Nothing ever goes as planned. And I think there are two big reasons for this. First, the universe is no respecter of your plans. Randomness and the unforeseen constantly vie to kick them from behind and disrupt your hopes and expectations. In the military context, this has been well known for centuries and is best summed up by the many paraphrases of the writing of 17th-century Prussian General, Helmuth von Moltke: “No plan survives contact with the enemy.”
This is compounded by my second reason: that we tend to recognize the truth of this quote and then immediately forget what it means, when we come to planning and executing our projects. Put simply, we put so much work into the planning process, that we start to believe our plan. So I will offer you a simple rule of my own: “The second biggest planning failure is to believe your plan.”
So, what should we do? Should we just create plans in the hope they are as good as they can be, and then resign ourselves to the scorn of a vengeful universe, actively disbelieve those plans?
No. We can do better. Instead, we should build our plans based on an understanding of some the specific mistakes that we and our predecessors make, time and time again. And then – and only the – we should recognize the reality of self-referential marvel that is Hofstadter’s Law, first cited in his book, Gödel, Escher, Bach: An Eternal Golden Braid. “It always takes longer than you expect, even when you take into account Hofstadter’s Law.”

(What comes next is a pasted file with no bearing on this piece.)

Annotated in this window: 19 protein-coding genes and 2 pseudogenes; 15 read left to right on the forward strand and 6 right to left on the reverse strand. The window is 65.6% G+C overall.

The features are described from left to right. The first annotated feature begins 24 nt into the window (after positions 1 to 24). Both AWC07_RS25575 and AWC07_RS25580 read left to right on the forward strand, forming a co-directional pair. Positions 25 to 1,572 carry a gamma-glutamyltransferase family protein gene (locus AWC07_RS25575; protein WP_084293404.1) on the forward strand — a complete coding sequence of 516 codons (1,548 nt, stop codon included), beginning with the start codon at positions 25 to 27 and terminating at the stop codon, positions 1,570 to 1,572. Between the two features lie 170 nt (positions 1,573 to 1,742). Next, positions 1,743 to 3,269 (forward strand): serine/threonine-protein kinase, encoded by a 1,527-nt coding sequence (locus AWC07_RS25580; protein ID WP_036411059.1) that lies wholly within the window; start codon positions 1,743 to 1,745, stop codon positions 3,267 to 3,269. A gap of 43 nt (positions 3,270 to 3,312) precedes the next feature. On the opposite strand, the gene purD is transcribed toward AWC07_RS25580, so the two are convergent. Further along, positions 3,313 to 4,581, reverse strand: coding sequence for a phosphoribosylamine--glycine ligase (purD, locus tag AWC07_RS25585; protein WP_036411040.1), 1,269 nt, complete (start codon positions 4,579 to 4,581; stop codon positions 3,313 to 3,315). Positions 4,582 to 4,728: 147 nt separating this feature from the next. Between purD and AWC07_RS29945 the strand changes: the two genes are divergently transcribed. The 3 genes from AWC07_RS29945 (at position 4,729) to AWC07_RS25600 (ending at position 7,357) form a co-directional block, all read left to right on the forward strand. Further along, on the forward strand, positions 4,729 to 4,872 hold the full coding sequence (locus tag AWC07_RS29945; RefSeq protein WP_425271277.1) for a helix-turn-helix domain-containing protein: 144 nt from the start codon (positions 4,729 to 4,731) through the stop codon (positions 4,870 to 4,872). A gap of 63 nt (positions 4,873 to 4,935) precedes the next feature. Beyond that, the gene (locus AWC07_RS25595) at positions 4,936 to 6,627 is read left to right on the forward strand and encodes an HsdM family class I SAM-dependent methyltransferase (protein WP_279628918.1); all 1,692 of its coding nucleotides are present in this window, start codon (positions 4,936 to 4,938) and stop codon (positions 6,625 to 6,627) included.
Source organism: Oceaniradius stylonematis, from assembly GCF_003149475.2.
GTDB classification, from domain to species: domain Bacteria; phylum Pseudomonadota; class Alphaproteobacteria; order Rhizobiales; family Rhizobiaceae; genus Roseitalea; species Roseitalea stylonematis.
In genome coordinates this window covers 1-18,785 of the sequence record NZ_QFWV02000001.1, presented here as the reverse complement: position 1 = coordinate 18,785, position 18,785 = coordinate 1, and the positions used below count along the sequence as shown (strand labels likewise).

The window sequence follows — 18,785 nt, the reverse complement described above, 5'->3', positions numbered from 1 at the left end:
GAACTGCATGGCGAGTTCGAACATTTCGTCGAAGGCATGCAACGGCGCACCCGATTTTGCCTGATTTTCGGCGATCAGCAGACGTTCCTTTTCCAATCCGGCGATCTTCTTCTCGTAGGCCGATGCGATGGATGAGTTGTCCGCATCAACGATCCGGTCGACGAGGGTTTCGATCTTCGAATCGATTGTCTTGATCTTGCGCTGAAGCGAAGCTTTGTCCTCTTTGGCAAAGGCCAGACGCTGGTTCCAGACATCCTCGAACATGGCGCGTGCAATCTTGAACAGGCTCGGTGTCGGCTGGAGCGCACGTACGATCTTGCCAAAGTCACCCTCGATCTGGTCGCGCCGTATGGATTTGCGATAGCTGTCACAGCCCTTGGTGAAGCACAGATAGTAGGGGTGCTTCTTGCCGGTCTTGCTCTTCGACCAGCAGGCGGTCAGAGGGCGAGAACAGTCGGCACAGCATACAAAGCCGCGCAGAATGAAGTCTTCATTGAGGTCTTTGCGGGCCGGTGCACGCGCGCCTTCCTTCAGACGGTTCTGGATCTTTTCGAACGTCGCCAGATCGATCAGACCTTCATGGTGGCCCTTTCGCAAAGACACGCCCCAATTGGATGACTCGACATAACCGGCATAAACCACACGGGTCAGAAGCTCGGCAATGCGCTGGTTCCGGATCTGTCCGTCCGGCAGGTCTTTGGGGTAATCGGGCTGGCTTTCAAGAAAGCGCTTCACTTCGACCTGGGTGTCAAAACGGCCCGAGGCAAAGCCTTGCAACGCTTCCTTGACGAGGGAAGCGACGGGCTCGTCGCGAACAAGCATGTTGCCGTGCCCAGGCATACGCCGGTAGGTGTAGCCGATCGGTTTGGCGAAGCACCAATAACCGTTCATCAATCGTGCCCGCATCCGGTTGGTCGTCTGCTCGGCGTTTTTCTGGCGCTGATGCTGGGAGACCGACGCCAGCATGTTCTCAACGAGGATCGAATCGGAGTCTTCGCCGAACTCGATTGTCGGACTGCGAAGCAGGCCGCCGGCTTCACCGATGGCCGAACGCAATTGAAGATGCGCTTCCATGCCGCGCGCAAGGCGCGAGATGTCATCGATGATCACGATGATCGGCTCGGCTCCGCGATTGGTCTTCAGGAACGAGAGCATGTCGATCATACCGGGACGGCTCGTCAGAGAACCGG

I believe Hofstadter’s law applies equally to cost, as well. So, with such high stakes, I offer you my list of 10 things that commonly go wrong with plans…and what you can do about each of them.
1. Planning Fallacy
Perhaps inevitably, the commonest cause of plans going wrong is the tendency neglect Hofstadter’s law, and under-estimate the time, cost or resources needed. This is most often due to over-optimism about what you can achieve, but is also frequently the result of political pressures within your organization (for internal projects) or commercial pressures (when you are working for a client).